"If I write a program in C, it makes some assumptions about memory ordering," Martonosi said. "Subsequently, a different set of memory ordering rules are defined by the instruction-set architecture. We need to check that the high-level program's assumptions are accurately supported by the underlying instruction set and processor design."
However, the researchers said the TriCheck's greatest strength is its ability to give designers a broad view of memory usage. Although designers have long been interested in this perspective, previous attempts to comprehensively analyze memory operations have been too slow to be practical.
TriCheck is able to check memory ordering efficiently by using succinct formal specifications of memory ordering rules, known as axioms. For a given program, compiler, instruction set and hardware implementation, TriCheck can enumerate many ordering possibilities from these axioms, and then check for errors. By expressing the memory-ordering possibilities as connected graphs, TriCheck can identify potential errors by looking for cycles in the graphs. These checks can be done very efficiently on modern high-performance computers, and TriCheck's speed has allowed it to explore larger and more complex designs than prior work.
The TriCheck project culminates four years of work by Martonosi's group of developing checks across various layers of hardware, memory and software. A recent project, PipeCheck, was aimed at allowing the teams who were developing the physical microchip to alter their designs to avoid memory-ordering problems. Typically, chip designers focus detailed verification of the chip's correctness in the last stage of development. But problems can be expensive to fix that late in design. PipeCheck allows designers to check the memory usage much earlier in the design pipeline and to correct errors sooner at this cheaper stage.
"PipeCheck helps determine whether the central processing unit keeps the promises it makes about memory usage," Martonosi said.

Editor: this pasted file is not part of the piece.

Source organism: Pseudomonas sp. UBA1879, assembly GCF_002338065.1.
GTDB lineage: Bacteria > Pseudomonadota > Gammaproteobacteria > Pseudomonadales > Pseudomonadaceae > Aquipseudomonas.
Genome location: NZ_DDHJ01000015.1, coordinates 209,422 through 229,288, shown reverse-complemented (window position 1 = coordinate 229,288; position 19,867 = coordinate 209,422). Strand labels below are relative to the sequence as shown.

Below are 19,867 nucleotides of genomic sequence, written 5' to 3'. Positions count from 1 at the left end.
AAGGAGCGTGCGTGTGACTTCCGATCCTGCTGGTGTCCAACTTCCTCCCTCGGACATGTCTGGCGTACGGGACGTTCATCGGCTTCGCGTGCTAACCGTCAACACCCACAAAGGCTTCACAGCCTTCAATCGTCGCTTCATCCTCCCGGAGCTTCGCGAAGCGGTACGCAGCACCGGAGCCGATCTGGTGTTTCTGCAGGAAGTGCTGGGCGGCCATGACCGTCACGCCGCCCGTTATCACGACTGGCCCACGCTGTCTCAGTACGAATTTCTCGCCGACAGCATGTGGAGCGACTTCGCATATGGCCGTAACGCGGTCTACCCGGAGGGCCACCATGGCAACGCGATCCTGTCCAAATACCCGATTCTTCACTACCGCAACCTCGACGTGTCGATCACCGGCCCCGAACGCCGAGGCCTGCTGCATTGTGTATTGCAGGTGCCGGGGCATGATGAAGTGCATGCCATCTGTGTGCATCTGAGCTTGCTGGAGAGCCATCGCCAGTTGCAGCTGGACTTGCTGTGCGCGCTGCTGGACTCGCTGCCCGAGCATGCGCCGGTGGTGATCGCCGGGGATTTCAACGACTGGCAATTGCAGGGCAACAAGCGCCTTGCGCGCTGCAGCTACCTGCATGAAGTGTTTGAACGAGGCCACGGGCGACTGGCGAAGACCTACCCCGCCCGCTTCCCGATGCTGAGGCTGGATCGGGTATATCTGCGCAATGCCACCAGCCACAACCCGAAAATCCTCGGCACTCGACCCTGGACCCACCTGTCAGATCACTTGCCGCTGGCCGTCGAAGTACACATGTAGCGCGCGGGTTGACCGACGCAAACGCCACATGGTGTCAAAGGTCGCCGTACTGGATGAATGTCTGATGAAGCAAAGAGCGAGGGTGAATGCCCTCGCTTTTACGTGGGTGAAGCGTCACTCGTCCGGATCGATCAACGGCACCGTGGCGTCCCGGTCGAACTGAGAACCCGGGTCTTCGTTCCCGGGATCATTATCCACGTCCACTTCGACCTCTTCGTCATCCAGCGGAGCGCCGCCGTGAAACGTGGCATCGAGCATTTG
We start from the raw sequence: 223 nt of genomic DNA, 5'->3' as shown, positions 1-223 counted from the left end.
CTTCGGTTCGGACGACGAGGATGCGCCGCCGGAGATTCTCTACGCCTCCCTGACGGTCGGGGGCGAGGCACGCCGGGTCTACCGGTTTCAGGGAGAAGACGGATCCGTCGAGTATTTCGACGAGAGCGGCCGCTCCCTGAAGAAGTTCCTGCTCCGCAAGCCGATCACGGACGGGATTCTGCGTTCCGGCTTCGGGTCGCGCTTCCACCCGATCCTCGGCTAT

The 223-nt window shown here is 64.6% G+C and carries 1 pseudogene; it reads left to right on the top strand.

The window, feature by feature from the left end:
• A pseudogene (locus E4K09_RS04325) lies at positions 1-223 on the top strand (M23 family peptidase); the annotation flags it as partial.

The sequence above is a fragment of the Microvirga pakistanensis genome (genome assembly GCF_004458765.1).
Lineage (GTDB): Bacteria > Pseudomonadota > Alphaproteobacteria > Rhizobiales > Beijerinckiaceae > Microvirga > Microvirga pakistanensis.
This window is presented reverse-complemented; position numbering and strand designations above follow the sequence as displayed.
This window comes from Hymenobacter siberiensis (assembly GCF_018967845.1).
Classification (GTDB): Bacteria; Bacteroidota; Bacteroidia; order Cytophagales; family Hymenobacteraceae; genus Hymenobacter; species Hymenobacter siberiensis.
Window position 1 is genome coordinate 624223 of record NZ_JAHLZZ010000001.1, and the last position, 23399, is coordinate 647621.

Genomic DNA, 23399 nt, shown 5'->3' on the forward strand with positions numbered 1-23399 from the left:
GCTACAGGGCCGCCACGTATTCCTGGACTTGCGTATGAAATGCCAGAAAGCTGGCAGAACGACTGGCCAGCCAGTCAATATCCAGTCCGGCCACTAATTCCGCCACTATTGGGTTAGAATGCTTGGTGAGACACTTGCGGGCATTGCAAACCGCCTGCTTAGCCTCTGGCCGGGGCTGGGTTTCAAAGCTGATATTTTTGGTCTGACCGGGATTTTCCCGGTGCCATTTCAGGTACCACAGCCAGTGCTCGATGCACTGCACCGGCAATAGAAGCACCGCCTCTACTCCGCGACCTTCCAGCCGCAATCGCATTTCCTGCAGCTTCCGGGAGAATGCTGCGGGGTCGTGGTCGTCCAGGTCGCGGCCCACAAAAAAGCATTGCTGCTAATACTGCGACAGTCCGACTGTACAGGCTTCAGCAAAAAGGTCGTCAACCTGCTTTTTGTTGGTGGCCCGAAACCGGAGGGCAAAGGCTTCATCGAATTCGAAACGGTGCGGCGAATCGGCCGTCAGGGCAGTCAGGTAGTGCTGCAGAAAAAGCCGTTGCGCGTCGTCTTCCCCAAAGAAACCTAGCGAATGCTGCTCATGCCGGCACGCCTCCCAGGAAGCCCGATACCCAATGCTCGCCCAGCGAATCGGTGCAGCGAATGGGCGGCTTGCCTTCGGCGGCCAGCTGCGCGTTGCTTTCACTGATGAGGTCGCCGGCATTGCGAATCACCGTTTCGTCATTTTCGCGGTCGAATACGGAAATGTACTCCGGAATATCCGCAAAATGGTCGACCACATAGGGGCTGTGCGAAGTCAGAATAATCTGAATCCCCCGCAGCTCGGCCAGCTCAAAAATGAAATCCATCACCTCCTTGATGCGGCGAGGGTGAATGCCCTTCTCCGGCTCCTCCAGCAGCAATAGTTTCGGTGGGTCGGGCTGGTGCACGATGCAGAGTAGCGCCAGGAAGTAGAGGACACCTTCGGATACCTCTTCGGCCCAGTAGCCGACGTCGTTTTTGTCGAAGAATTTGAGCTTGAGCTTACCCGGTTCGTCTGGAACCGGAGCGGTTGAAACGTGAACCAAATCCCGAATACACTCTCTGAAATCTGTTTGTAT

Lustig worked on the PipeCheck and TriCheck projects and joined NVIDIA after receiving his doctorate in 2015. Now at NVIDIA, which makes processors that specialize in computer graphics, Lustig said he appreciates the ability to closely analyze designs for bugs.
"Tools like PipeCheck and TriCheck are extremely useful when building new architectures, particularly for designs that really try to push the envelope," Lustig said. He added that identifying bugs can be difficult, but even when they are uncovered, making sure that solutions don't cause problems in other areas of the system poses new challenges. "TriCheck puts all the pieces together by verifying the software, the compiler, the architecture and the microarchitecture in one single package."
In addition to Martonosi and Lustig, the paper's authors include: Caroline Trippel and Yatin Manerkar, of Princeton; and Michael Pellauer of NVIDIA. Support for the work was provided in part by the National Science Foundation and by CFAR, one of six centers of STARnet, a Semiconductor Research Corporation program sponsored by the Microelectronics Advanced Research Corporation and the Defense Advanced Research Projects Agency.
Martonosi said the goal for the TriCheck project is to stop bugs before they create problems for users.
"TriCheck is an important step in our overall goal of verifying correct memory orderings comprehensively across complex hardware and software systems," she said. "Given the increased reliance on computer systems everywhere—including finance, automobiles and industrial control systems—moving towards verifiably correct operation is important for their reliability and safety."